Johnson City School's greedy readers enjoy both digital and paperback books

Students in the classroom

It doesn’t matter how kids are reading these days, whether it be a physical book or a digital one, it merely matters that the students are reading on their own. That is the message that Supervisor of Secondary and Instructional Technology Dr. David Timbs had as he toured schools throughout the district on Wednesday. Timbs was in search of readers for the Tennessee Department of Education #GotCaughtReading social media campaign to promote Imagination Library Week in the state.

During his ventures, Timbs and other school officials saw numerous students engaged with books, in both digital and traditional paperback copies. 

“This is the time you can hook kids and we can give them options,” Timbs said. “We are teaching a generation that is very different and use to assessing information in many different formats. So whether it is electronic or a real book in their hand, it’s giving students choices and a chance to enjoy the books they like to read.”

School officials toured Fairmont, Lake Ridge, Woodland and South Side to find different readers, but they had a special presentation to make during their stop at Lake Ridge.

Lake Ridge Librarian Maria LaBarbera and Lake Ridge Principal John Phillips were given a $100 gift card for the library on behalf of MyON - a digital literacy program that Johnson City Schools uses – because the Lake Ridge student body logged the second most hours in the state during the summer. Johnson City’s Fairmont Elementary was also among the top schools in the state as well for hours spend reading on MyON this past summer.

“I think this is important because it shows what they are doing when we aren’t making them read inside of our school,” LaBarbera said.

MyON representative Jessica Hernden, who also toured the schools to see how the program was used, presented the gift certificate to Lake Ridge. She also received plenty of good feedback from teachers and students during her time.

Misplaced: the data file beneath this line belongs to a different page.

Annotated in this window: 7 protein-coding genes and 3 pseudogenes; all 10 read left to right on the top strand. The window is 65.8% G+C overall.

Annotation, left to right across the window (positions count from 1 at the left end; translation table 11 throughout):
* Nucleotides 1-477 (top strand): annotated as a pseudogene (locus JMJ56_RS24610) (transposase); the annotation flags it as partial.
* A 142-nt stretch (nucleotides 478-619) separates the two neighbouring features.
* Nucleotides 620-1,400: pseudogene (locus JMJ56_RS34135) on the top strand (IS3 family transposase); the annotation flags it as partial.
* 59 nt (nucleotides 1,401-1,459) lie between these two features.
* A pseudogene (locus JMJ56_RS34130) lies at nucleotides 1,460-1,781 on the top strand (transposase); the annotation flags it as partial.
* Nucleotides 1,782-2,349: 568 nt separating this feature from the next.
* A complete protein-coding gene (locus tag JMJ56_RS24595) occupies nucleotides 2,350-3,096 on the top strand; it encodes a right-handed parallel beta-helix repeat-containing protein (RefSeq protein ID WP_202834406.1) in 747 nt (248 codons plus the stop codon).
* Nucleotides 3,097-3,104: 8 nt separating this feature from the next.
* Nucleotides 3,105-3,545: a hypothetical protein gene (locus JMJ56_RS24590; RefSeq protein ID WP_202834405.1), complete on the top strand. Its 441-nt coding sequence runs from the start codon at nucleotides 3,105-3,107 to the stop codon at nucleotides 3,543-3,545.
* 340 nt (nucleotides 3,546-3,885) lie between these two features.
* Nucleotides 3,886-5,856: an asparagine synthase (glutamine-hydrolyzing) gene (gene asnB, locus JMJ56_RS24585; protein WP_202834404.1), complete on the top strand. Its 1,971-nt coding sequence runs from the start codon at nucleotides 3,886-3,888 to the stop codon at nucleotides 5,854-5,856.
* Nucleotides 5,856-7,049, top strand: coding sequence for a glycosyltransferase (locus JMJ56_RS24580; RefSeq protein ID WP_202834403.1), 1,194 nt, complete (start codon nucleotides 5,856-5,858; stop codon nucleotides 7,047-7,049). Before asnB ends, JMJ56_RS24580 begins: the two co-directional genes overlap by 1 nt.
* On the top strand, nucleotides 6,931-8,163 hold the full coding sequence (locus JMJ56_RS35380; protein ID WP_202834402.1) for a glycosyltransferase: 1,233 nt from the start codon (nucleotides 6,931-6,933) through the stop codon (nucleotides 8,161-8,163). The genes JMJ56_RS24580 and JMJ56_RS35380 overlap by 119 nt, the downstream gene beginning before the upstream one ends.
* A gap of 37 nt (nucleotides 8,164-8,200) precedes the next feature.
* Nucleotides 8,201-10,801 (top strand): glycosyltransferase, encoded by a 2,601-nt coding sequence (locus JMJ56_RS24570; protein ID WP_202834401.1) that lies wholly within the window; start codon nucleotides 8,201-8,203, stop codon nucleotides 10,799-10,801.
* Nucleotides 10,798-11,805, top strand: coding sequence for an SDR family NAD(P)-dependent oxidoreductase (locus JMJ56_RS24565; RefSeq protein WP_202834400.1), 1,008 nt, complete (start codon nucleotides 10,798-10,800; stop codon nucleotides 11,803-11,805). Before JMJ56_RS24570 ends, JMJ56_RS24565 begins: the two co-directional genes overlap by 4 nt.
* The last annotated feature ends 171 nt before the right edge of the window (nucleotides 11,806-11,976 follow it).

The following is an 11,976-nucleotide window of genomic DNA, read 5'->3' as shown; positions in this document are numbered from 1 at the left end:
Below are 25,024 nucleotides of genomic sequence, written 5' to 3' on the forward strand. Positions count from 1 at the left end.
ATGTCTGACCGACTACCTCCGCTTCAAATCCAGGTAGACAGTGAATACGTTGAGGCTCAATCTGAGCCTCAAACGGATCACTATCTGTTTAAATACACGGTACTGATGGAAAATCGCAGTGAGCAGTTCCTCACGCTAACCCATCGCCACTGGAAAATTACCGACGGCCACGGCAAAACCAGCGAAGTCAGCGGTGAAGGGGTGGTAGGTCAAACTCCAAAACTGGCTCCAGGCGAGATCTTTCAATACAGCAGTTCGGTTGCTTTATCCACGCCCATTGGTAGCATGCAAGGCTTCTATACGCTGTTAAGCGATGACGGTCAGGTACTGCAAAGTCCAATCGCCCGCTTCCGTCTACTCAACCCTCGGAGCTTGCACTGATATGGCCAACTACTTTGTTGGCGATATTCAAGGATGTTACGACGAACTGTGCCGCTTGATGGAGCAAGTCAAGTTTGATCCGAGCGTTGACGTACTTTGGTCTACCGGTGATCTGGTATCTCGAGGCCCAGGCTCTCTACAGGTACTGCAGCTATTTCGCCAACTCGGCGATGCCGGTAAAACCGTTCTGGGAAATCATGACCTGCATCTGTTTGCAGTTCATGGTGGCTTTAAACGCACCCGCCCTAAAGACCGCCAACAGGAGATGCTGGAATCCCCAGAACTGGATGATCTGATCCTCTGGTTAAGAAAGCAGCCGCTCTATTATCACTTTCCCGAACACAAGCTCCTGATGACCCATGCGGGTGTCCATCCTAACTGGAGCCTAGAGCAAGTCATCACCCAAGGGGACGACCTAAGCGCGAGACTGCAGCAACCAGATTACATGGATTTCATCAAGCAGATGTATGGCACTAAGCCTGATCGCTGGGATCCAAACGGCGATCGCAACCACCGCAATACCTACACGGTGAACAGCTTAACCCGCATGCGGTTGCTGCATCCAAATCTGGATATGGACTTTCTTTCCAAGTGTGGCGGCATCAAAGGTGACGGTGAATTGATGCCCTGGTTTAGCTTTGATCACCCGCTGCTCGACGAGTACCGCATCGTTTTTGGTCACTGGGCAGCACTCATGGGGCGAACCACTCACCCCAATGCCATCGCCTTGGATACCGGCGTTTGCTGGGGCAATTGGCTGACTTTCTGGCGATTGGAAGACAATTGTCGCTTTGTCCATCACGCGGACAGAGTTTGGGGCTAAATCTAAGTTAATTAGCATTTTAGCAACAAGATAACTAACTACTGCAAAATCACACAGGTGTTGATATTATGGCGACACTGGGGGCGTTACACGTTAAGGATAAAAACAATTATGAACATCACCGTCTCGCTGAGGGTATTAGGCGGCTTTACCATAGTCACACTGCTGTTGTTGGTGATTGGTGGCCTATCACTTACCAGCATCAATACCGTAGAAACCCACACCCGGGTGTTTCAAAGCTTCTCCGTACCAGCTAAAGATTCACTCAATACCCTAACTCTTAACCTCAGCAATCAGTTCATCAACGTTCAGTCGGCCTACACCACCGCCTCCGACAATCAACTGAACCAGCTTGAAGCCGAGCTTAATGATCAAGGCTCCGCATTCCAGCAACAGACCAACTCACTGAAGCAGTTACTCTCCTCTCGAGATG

Timbs and Instructional Technology Coach Dr. Carleton Lyon said they have been very pleased with MyON since the school system started using it in the summer of 2016.

“MYON has greatly expanded our libraries, if there is a really popular book that everyone wants to read, in a traditional classroom everyone would have to wait their turn, but with Myon, everyone can read it at the same time,” Timbs said. “That really allows us to bring a lot of equity to our district, where all students can access all of the same books as the same time.”

Accessing books that are interesting to students is important, according to Fairmont Principal Carol McGill.

“It’s all about getting those habits when they are young and sustaining that reading habit, so that as they grow in school, they can do the kind of sustained reading they are use to,” said McGill, who also mentioned if MyON isn’t working, the students let her know pretty quickly. “The digital access (on MyOn) stimulates their interest levels in a visual way. And you can also hear the books, so it speaks to all of their senses that they learn with.”

Many third and fourth grade teachers also said they enjoyed using the MyON program for social studies lessons, especially when it involved Tennessee history.

MyON expands the classroom for teachers and students by providing unlimited access to a collection of more than 13,000 enhanced digital books with multimedia supports, daily news articles, real-time assessments, and a suite of literacy tools. Each student in the Johnson City System has access to the MyON program at home or in school (see photo above).

Timbs said that the program has been very popular at the elementary schools and it provides a way for the community to see how the system is using devices.

“It really shows how the investment that Johnson City has made in our digital transformation is translating into real impact in academics,” Timbs said. “It shows that the students don’t just have devices, they are actually using the devices for day-to-day, class-to-class activities.”